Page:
Russian Heart Failure Journal 2004year Atrial fibrillation: heart rate control or heart rhythm control
Atrial fibrillation: heart rate control or heart rhythm control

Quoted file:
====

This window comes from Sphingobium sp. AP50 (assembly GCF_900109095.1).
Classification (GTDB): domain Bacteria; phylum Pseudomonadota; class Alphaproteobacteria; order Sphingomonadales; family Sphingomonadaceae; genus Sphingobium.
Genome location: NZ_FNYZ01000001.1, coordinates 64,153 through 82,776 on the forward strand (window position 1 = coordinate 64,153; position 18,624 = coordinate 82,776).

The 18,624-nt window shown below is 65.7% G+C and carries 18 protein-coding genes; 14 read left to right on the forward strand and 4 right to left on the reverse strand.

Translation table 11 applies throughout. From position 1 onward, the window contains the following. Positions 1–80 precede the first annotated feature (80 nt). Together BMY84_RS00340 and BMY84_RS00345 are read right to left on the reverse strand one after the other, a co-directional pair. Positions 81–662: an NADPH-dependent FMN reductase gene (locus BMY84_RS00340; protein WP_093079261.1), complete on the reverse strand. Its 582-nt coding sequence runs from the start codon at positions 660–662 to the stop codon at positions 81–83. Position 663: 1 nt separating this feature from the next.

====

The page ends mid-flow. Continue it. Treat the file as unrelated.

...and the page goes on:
Atrial fibrillation (AF) is the most common arrhythmia in clinical practice. The AF prevalence increases with age and in the presence of heart organic pathology. AF is an independent predictor of death and the yearly risk for AF-associated stroke is 3–7%. In the recent decade efforts of cardiologists have been focused on the major dilemma of therapy for AF with respect to the choice of optimum strategy: either heart rate control (in the conditions of persistent AF) or restoration and as long as possible maintenance of sinus rhythm. Analysis of recent studies has shown that extremes should be avoided and the heart rate control should not be regarded as a priority approach in all patients with AF. It should be kept in mind that AF is associated with side effects and risks, which should be considered against the risk and side effects of therapy used for AF treatment. Population of patients with AF is not a homogenous population, in which a unified therapeutic approach could be used. In addition, heterogeneity of AF mechanisms determines different (therapeutic and surgical) strategies of therapy in such patients.